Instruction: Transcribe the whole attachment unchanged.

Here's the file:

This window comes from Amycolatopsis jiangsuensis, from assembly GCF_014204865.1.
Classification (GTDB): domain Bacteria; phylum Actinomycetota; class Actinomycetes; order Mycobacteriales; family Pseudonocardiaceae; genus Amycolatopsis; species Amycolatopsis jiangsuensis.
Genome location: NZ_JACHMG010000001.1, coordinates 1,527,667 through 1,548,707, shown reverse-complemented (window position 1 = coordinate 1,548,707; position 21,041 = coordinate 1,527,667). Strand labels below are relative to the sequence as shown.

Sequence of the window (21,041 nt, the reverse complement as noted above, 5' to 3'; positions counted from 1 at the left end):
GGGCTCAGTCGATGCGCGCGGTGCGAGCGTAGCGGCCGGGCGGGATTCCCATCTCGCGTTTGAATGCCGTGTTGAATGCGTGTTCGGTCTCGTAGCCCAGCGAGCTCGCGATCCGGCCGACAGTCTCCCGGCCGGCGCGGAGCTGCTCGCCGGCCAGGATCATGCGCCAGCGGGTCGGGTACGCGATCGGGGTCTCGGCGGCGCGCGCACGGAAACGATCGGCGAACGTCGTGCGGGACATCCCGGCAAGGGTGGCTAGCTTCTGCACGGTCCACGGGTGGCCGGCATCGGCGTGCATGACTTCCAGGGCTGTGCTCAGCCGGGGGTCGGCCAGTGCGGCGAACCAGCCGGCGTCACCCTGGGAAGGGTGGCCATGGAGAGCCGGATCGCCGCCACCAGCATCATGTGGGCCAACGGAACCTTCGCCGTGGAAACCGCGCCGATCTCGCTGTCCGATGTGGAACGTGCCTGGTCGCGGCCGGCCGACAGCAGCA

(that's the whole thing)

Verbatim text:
This window comes from Amycolatopsis jiangsuensis, from assembly GCF_014204865.1.
Classification (GTDB): domain Bacteria; phylum Actinomycetota; class Actinomycetes; order Mycobacteriales; family Pseudonocardiaceae; genus Amycolatopsis; species Amycolatopsis jiangsuensis.
Genome location: NZ_JACHMG010000001.1, coordinates 1,527,667 through 1,548,707, shown reverse-complemented (window position 1 = coordinate 1,548,707; position 21,041 = coordinate 1,527,667). Strand labels below are relative to the sequence as shown.

Sequence of the window (21,041 nt, the reverse complement as noted above, 5' to 3'; positions counted from 1 at the left end):
GGGCTCAGTCGATGCGCGCGGTGCGAGCGTAGCGGCCGGGCGGGATTCCCATCTCGCGTTTGAATGCCGTGTTGAATGCGTGTTCGGTCTCGTAGCCCAGCGAGCTCGCGATCCGGCCGACAGTCTCCCGGCCGGCGCGGAGCTGCTCGCCGGCCAGGATCATGCGCCAGCGGGTCGGGTACGCGATCGGGGTCTCGGCGGCGCGCGCACGGAAACGATCGGCGAACGTCGTGCGGGACATCCCGGCAAGGGTGGCTAGCTTCTGCACGGTCCACGGGTGGCCGGCATCGGCGTGCATGACTTCCAGGGCTGTGCTCAGCCGGGGGTCGGCCAGTGCGGCGAACCAGCCGGCGTCACCCTGGGAAGGGTGGCCATGGAGAGCCGGATCGCCGCCACCAGCATCATGTGGGCCAACGGAACCTTCGCCGTGGAAACCGCGCCGATCTCGCTGTCCGATGTGGAACGTGCCTGGTCGCGGCCGGCCGACAGCAGCA